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Blood Conservation at HSS

Joseph A. Oxendine, MD
Assistant Attending Anesthesiologist, Hospital for Special Surgery
Clinical Instructor of Anesthesiology, Weill Cornell Medical College

Introduction

At HSS, we are committed to developing and using the latest advanced techniques and technology to reduce and/or eliminate the need for use of blood transfusions in treating our patients. Although the nation's blood supply is considered very safe, it is impossible to completely eliminate the possibility of transmitting blood borne infections, allergic transfusion reactions, or mislabeled or mishandled donated blood. In addition, National Blood Bank stores are low and every effort should be made to limit the use of these scarce blood products. Thus, HSS has developed an integrated Blood Management Program. A summary of some of the important procedures implemented as part of the Blood Management Program follows.

Autologous Blood Donation

Whenever patients are scheduled for elective surgery where moderate or larger blood loss is expected, patients are encouraged to donate their own blood, if possible, prior to surgery. The patient’s own blood will then be used to replace blood loss as a result of the surgery.

Blood Salvage System

Intraoperative Autologous Blood Recovery Systems, often called “cell saver machines”, have revolutionized blood conservation since their invention nearly thirty years ago. Cell saver machines are commonly used during operations when significant blood loss is expected, such as spine surgery. These machines collect blood lost during the operation, filtering and washing it so that it may be given back to the patient. At HSS, we also use a smaller version of this machine called the “OrthoPat” for some joint replacements/revisions during the perioperative period.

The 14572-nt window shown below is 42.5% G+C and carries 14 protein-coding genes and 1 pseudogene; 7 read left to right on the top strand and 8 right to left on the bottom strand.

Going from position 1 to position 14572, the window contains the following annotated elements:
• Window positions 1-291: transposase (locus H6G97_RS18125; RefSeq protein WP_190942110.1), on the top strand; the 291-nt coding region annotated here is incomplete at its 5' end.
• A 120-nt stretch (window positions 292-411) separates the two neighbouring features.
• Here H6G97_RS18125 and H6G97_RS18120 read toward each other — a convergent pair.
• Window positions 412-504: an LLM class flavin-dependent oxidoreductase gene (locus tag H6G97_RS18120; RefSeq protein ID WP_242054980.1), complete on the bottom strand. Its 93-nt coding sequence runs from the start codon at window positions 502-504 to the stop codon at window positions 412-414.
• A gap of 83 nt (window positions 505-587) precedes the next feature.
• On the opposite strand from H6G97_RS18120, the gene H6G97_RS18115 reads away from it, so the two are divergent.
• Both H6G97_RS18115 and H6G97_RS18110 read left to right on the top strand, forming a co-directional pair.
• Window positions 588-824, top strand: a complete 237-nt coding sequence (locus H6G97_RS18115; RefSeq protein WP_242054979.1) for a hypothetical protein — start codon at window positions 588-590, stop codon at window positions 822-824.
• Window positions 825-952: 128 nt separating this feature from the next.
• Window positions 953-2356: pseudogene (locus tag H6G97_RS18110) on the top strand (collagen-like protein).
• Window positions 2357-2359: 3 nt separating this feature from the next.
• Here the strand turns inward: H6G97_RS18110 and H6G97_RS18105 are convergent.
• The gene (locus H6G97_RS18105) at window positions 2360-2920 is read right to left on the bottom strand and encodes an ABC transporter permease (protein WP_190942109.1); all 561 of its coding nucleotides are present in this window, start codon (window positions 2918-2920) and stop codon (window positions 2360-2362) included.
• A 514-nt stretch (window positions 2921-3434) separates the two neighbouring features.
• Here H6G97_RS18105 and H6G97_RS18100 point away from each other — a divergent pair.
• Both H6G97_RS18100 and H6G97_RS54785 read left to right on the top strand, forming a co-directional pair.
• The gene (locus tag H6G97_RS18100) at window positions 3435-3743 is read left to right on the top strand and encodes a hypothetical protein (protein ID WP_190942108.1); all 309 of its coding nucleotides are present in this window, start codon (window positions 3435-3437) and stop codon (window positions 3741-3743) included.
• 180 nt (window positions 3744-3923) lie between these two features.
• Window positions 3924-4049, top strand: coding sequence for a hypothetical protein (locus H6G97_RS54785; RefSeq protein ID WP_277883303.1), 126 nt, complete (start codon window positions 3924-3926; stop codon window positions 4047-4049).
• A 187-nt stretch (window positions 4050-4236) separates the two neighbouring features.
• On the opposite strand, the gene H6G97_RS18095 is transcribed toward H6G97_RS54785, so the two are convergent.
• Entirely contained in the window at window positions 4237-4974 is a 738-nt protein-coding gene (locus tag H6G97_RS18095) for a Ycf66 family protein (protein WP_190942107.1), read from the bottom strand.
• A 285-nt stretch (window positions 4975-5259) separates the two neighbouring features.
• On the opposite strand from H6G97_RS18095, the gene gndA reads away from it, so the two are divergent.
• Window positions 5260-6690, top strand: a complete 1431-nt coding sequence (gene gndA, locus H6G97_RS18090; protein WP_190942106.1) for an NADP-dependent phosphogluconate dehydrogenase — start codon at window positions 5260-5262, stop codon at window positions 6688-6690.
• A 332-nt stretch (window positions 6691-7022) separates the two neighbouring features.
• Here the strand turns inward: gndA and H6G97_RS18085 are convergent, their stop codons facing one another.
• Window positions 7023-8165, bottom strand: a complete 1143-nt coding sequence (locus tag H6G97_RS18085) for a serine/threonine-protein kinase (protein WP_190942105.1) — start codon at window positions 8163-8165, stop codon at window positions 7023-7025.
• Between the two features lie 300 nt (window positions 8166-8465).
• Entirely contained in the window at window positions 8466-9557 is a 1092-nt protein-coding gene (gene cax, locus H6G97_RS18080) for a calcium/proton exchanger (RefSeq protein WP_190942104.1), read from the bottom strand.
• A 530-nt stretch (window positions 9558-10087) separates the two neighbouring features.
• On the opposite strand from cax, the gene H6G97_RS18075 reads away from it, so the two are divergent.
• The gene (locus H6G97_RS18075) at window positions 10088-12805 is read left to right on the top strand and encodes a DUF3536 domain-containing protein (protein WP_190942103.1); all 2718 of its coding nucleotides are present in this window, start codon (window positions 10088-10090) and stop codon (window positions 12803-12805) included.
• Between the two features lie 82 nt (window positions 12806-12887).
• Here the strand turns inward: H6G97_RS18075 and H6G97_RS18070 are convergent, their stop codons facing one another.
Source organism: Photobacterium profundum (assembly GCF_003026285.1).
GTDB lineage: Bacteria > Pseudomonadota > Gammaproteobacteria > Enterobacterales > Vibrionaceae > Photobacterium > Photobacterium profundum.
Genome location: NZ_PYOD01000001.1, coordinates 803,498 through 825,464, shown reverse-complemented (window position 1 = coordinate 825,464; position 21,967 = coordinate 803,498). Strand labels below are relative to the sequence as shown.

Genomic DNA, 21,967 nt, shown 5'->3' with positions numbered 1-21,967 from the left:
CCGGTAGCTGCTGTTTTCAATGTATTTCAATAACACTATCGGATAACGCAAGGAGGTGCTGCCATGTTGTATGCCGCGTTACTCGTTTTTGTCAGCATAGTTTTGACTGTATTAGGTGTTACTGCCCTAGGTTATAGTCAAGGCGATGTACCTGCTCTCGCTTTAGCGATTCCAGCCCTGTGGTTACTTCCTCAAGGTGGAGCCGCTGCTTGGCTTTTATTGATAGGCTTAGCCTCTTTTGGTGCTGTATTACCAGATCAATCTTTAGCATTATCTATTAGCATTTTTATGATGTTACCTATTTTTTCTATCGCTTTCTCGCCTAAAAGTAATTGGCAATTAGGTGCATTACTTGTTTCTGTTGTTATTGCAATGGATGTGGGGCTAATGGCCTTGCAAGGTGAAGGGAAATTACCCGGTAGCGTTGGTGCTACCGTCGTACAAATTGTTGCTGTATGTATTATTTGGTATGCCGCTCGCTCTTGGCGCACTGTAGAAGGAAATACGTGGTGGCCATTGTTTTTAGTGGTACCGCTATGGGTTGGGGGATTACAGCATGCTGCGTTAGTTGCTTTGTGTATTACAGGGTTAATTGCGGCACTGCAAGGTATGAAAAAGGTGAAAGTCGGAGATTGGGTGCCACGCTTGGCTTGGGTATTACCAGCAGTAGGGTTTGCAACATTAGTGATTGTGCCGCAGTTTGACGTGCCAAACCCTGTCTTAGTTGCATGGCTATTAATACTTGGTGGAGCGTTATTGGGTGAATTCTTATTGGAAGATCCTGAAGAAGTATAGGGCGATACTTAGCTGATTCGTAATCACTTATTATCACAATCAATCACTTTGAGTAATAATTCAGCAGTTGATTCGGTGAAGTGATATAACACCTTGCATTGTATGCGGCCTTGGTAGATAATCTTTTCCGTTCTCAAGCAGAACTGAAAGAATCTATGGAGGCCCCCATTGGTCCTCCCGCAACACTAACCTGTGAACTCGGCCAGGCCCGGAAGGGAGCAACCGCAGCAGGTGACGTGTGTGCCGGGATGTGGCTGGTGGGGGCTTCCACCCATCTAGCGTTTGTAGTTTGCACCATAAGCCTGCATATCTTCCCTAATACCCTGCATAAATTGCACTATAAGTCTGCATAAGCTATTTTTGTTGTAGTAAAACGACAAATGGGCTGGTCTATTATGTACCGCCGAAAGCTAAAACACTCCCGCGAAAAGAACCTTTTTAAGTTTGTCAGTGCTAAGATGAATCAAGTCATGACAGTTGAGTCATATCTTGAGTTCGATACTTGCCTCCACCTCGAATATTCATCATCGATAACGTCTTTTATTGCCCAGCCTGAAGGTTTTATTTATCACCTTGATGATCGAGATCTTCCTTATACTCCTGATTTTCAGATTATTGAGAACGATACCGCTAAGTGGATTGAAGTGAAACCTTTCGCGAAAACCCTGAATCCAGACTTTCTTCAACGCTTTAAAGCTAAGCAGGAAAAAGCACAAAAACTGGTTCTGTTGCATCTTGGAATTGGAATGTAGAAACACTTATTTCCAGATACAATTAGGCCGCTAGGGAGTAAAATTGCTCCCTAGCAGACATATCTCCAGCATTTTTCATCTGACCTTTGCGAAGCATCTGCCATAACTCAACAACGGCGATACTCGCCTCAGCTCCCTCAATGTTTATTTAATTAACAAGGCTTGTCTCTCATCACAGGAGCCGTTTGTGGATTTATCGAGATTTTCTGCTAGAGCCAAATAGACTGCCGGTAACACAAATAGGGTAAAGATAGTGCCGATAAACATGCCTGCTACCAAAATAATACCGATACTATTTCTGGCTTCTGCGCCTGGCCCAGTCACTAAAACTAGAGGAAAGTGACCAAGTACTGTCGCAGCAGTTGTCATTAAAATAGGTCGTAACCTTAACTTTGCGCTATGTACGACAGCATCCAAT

Controlled Hypotension

HSS has been at the forefront of using controlled hypotension to limit intraoperative blood loss. With this technique, the anesthesiologist, under careful monitoring, slowly and carefully lowers the patient’s blood pressure to a set point. Usually, this set point is a certain percentage below the patient’s baseline blood pressure and is determined based on his/her medical condition. The patient’s decreased blood pressure limits intraoperative bleeding and has the added benefit of providing a better surgical field for the surgeon.

Erythropoietin

Erythropoietin is a drug that can be given preoperatively to stimulate the body to increase its production of red blood cells, which are a major and essential component of blood. This drug is especially useful for patients who are anemic (i.e., have a low red blood cell count) preoperatively.

Minimally Invasive Surgery

HSS is a world leader in the development of minimally invasive orthopedic surgical techniques. In addition to facilitating a shorter surgical recovery period, these techniques also, on average, have shown a decrease in surgical blood loss.

Tourniquet

Tourniquets are one of the oldest blood conservation devices and are often used for surgical procedures involving the extremities such as foot/ankle, knee, hand, and elbow surgeries. A tourniquet is much like a common blood pressue cuff and is placed on the operative limb and inflated. The inflated pressure is sufficient to prevent blood flow beyond the tourniquet, thus minimizing blood loss and providing a relatively bloodless surgical field.

Volume Expanders

Crystalloids and colloids are commonly-used fluids used to expand intravascular volume after mild blood loss. These agents are used during every operation but are only effective for replacing small to moderate blood loss. This is just an overview of some of the blood conservation techniques utilized at HSS. Other techniques include electrocautery, platelet gel, fibrin glue, and aminocaproic acid. In fact, HSS is a leader in developing and incorporating into practice the latest blood conservation techniques. If you have any questions about blood conservation and your surgery, please speak to your health care provider.

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